Wednesday 26 August 2020

The Power of Graduates Coming Together

Rebecca writes about her experience researching the transition out of university, starting a community for graduates to share advice and tips, and how graduate support has improved her mental health.

- Rebecca Moynihan

Coming out of university is pretty scary. There are so many expectations (from yourself and others), so many comparisons to make to other graduates, and so many obstacles to overcome. I remember when I finished my undergraduate degree in 2017, I couldn’t focus on my success, I could only focus on the fact I was having to move back to my family home, and I hadn’t yet secured a ‘grad role’, in fact, I had no idea what I wanted to do. This to me was one big fat failure in trying to be the adult I was now expected to be. My mental health really took a turn for the worst. 

Not knowing what I wanted to do, I jumped at the chance of going into a funded research degree. That sweet relief of two more years to hide away from the real world and all its responsibilities. I decided to research the transition out of university into the ‘real world’ - for obvious reasons. I wanted to see if I was alone in my feelings of utter dread and uncertainty. 

I interviewed 20 different graduates from different degree backgrounds. I spoke to them about their experiences in university, how they did/didn’t prepare for making the transition, how they had found their transition so far - positive and negative, and what they wish they had known. I found talking to other graduates both fascinating and comforting. It was difficult to keep myself separate and away from my research, and difficult to not turn around and be like ‘I FEEL THE SAME!!’ when people validated my own concerns/anxieties. For example, my interviewees reported feeling they had returned to being a child when they moved back home with parents. They struggled to handle job rejections - thinking they’re degree would have secured them roles, they faced job stigma (i.e. ‘when are you going to get a ‘proper job’?) and all in all, feeling a little lost and vulnerable without the university bubble. I asked graduates how they managed to cope with all these feelings of uncertainty and all of the difficulties they faced, the vast majority of interviewees disclosed feeling some comfort in knowing others’ were ‘in the same boat’.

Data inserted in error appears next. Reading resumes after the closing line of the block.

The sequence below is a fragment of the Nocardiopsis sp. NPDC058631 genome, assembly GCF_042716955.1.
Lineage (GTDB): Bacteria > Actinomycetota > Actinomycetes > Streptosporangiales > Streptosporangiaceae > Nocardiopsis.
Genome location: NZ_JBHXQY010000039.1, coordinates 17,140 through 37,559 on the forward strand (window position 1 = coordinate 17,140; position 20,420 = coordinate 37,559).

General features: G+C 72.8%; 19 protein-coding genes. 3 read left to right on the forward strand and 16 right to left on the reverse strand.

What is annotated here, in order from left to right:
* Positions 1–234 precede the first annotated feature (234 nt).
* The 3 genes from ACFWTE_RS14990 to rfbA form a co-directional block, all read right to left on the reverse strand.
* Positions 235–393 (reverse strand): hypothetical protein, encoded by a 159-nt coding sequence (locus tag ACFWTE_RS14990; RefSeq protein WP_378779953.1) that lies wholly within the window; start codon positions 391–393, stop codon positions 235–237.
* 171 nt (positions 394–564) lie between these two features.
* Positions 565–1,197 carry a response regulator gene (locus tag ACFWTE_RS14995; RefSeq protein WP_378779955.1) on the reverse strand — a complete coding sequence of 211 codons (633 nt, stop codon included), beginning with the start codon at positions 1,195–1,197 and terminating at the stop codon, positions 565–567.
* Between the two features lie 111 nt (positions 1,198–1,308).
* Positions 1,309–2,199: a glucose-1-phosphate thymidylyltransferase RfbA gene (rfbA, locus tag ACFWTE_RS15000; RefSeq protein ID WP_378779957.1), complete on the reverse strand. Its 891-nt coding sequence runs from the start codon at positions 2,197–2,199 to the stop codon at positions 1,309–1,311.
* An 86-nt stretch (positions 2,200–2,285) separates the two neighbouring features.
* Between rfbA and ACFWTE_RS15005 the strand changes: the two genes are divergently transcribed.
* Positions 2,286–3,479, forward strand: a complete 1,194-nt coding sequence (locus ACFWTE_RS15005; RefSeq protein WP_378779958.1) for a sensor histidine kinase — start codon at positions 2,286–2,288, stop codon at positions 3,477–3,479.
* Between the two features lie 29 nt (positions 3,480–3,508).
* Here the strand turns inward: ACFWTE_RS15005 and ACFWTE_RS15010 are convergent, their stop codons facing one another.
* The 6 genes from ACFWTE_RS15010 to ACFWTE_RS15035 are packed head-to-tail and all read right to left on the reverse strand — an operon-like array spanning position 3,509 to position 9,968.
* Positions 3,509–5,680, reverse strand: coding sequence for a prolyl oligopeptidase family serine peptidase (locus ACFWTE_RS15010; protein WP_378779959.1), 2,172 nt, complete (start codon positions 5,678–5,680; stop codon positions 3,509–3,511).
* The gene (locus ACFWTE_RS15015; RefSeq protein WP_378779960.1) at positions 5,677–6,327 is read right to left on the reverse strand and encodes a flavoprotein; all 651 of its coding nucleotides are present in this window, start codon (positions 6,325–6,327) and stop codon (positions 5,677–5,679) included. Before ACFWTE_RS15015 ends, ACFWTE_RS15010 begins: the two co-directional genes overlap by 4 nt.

In university, it’s easy to feel part of a community. There’s no comfort like being in the library late at night rushing to finish an assignment and looking around to see other students doing the same, fuelled by caffeine and stress. There’s no comfort like moaning to your course mates about student finance, or about referencing and word counts. You can all relate to each other, some way or another. And you’re all on the same path, with the same goal. Work hard to finish university and get your degree. It’s when you get out of university when it all gets a bit messy. 

With my mental health taking a hit, feeling lost and those well documented ‘graduate blues, I set up One Oh One a blogging platform with an aim of connecting graduates. A place to share my graduate experience, to interview other graduates and share advice/tips for surviving the real world and for looking after your mental health. My platform is not the only one existing out there, only further highlighting the need for graduates to feel connected, and to reach out for the advice and support they often lack once leaving behind education. There are platforms out there which are set up to share CV writing tips - offering free consultancies - platforms to support graduates in the events agency, platforms to support and highlight the achievements of female graduates, and BAME graduates. There are platforms to support graduate mental health, job searching, and just general advice. Once you graduate university, the support network and student community you have been used to for all your years in education, completely vanishes. 

Communities like mine, and the others which are cropping up feel like one big peer support group - a bunch of graduates trying to survive for the first time without their support bubbles, and clinging together in a world that is often unrelenting to those fresh from university. Where the university support ends, graduates are pulling together to keep it going. You can feel so alone when you come out of university, you can feel like you’re falling behind (though there is no race), you can feel like the world wants you to fail. It can really impact on your mental health, as it did mine. It is so refreshing to be able to connect with so many different graduates, to hear their advice, to see the realities of the real world, and most importantly, to feel less alone. Follow me: Instagram: @one_oh__one Twitter: @oneohoneblog 

Visit the Student Minds website for more information on graduate mental wellbeing in the workplace 

I am Rebecca - my degrees are in Psychology (BSc, MRes) and I am sharing my own story of graduating, knowing from experience how comforting it is to hear other people's stories and advice. My mental health has taken a hit since graduating, and connecting with other graduates has been a massive support network for me

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